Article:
Code, nerd culture and humor from Greg Knauss.

So it's 1991 and I'm twenty-three and I'm suffering through the final lecture of what is undoubtedly the single worst class I've ever taken in my life. It's been a long, slow, senseless quarter and the professor has seen fit to top it off with a long, slow, senseless lecture.

"Just try listening, for a change," my TA told me before the class. "Just sit up front and try listening."

And so I'm trying. Gritting my teeth and trying.

The professor, Ramon Gutierez, hates me. He doesn't actually know me, but he hates me on principle, since I'm white and male and heterosexual. He's spent ten weeks carefully explaining how much he hates me and how I -- me, personally, to hear him tell it -- am responsible for all the suffering, everywhere.

Mr. Gutierez is ostensibly teaching us about the culture of the Chicanos, from Mexico to the American West. What he is in fact doing is venting his personal political vendettas all over the podium. The only innocents, near as I can tell, are infant lesbian Chicanas.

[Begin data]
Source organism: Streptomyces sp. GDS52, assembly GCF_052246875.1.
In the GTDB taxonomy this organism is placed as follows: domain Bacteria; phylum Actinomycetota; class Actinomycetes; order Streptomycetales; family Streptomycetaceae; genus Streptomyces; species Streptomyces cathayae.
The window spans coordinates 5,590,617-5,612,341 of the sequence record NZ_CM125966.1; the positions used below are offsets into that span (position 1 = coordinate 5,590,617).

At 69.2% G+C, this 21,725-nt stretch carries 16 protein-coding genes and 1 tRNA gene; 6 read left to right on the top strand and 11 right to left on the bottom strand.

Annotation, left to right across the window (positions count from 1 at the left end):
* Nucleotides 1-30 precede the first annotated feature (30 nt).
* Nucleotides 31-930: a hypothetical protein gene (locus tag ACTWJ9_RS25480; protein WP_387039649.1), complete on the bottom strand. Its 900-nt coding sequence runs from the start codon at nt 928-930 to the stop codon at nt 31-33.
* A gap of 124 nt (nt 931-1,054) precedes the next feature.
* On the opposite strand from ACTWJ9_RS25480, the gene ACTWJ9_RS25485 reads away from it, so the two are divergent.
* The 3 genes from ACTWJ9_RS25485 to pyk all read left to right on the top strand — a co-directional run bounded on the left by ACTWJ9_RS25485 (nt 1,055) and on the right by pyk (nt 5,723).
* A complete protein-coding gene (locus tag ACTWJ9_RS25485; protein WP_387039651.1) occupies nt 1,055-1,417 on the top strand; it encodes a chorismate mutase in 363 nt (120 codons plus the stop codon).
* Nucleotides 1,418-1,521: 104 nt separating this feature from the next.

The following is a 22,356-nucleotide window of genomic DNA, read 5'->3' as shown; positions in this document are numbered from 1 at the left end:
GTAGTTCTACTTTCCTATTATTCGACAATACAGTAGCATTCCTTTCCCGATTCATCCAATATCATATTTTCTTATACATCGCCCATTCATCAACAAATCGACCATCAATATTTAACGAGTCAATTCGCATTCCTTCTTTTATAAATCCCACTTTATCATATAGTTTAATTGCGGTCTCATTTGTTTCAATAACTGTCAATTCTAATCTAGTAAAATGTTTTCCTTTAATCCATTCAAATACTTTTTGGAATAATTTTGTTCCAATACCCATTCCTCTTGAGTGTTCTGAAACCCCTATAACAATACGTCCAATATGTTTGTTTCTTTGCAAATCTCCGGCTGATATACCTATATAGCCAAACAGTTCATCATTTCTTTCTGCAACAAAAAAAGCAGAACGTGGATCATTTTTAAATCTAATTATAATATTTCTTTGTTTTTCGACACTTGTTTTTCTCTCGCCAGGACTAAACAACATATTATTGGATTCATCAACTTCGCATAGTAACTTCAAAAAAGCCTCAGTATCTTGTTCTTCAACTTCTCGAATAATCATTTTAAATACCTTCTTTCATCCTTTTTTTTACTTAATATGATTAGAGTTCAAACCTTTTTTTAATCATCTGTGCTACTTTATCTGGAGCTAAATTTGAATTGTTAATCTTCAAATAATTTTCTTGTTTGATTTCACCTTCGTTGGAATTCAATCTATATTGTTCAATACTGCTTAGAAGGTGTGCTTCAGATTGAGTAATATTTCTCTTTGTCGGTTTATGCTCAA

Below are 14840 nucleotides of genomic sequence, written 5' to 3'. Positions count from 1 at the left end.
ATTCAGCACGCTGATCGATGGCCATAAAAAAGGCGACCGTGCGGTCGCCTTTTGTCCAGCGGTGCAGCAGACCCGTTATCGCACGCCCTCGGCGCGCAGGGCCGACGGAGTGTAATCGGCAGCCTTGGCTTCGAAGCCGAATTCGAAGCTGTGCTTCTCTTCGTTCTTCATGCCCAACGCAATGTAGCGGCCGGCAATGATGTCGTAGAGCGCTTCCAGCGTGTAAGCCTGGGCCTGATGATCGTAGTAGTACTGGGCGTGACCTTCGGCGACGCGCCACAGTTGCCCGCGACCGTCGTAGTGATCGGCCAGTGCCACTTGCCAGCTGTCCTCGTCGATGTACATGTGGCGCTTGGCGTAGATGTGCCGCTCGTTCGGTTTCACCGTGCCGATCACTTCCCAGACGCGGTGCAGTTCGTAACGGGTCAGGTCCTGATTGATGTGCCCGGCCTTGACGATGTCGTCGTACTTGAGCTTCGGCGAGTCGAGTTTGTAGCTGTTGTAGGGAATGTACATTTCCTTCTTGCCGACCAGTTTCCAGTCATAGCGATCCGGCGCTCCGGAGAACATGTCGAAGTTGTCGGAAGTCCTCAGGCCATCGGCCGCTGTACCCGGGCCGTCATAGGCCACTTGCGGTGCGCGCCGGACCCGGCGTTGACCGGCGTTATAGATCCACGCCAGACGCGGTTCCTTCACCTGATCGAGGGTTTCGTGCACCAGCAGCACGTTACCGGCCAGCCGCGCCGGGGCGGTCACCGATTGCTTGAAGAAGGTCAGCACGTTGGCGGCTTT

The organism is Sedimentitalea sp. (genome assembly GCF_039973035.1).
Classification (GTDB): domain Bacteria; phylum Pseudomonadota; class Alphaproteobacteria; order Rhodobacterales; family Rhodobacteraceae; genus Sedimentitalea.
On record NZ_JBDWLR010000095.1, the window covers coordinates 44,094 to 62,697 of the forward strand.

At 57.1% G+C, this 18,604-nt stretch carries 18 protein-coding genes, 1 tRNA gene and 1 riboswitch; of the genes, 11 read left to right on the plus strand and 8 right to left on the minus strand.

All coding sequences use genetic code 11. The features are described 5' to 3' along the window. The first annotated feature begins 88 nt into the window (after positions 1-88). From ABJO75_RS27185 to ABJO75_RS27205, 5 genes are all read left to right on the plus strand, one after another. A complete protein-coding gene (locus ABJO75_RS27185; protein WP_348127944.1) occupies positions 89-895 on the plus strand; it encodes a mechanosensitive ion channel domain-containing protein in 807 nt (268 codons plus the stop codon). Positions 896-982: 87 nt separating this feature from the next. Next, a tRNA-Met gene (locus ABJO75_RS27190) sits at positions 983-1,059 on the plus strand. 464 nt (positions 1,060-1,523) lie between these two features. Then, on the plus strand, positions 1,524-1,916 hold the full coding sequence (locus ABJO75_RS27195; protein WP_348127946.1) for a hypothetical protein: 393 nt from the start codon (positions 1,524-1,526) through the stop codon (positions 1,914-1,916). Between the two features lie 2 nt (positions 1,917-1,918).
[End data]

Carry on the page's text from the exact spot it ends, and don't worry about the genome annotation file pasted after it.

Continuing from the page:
It's about half an hour into a fifty minute lecture and I've been listening. Oh, have I been listening.

"...and so, I would think, it should be perfectly obvious that the domination -- the continued domination -- of the Chicano people is a crime largely perpetrated by European invaders, almost entirely male. Indeed, this domination is so prevalent, the emphasis on male power so completely ingrained in your society, that even the most powerful weapons mirror it. Phallo-centrism appears even in the design of nuclear bombs."

And there's a pause. I'm about ten rows back, buried in a room filled with four hundred people. So I shout.

"That's ridiculous!"

The professor looks up from his notes, at me -- he's got good ears, I'll give him that. He tilts his head forward a bit, looking over his glasses, and says, "Well, then, why are they shaped that way?"

I take a deep breath.

"It's a question of aerodynamics. You build a missile in the shape of a vagina, and it just. Won't. Fly."

Mr. Gutierez lowers his head back to his notes, clears his throat and continues.

Afterwards, my TA comes up to me and says, "Never mind."

I end up with a C minus.

Hi there! My name's GREG KNAUSS and I like to make things.

Some of those things are software (like Romantimatic), Web sites (like the Webby-nominated Metababy and The American People) and stories (for Web sites like Suck and Fray, print magazines like Worth and Macworld, and books like "Things I Learned About My Dad" and "Rainy Day Fun and Games for Toddler and Total Bastard").

My e-mail address is I'd love to hear from you!

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